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XX male syndrome
Classification and external resources
OMIM 278850

XX male syndrome (also called de la Chapelle syndrome, for a researcher who characterized it in 1972[1]) is a rare sex chromosomal disorder. Usually it is caused by unequal crossing over between X and Y chromosomes during meiosis.

This syndrome occurs in approximately one in 20,000 to one in 25,000 individuals, making it less common than Klinefelter syndrome.[2][3]



Symptoms include small testes, gynecomastia and sterility. Many individuals with this condition also have feminine characteristics. According to research at the University Of Oklahoma health science centers, most XX males are not stereotypically feminine and are typical boys and men.


Men typically have one X chromosome and one Y chromosome in each diploid cell of their bodies. Women typically have two X chromosomes. XX males have two X chromosomes but with one of them containing genetic material from the Y chromosome, thus making them phenotypically male; thus they are genetically female but otherwise appear to be male.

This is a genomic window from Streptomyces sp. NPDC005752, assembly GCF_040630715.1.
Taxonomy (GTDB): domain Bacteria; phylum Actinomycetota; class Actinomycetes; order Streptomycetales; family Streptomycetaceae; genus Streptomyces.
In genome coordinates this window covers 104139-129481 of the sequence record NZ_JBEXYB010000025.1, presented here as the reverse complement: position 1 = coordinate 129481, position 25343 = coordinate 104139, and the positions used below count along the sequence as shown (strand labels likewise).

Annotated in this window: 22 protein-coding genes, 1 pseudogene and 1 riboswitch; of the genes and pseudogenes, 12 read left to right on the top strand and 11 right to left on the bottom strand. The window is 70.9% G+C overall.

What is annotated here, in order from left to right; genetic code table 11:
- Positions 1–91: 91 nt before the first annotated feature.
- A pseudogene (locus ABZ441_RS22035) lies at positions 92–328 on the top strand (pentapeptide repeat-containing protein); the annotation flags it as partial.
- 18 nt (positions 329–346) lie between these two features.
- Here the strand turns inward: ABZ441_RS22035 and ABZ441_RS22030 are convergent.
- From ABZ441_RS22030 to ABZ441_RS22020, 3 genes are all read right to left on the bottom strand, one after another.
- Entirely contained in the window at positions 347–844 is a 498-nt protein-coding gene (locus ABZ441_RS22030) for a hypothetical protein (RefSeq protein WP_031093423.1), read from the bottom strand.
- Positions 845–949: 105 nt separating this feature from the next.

See also


  1. ^ de la Chapelle A (1972). "Analytic review: nature and origin of males with XX sex chromosomes". Am J Hum Genet 24 (1): 71–105. PMID 4622299.  
  2. ^ Vorona E, Zitzmann M, Gromoll J, Schüring AN, Nieschlag E (September 2007). "Clinical, endocrinological, and epigenetic features of the 46,XX male syndrome, compared with 47,XXY Klinefelter patients". J. Clin. Endocrinol. Metab. 92 (9): 3458–65. doi:10.1210/jc.2007-0447. PMID 17579198.  
  3. ^ XX Male Syndrome


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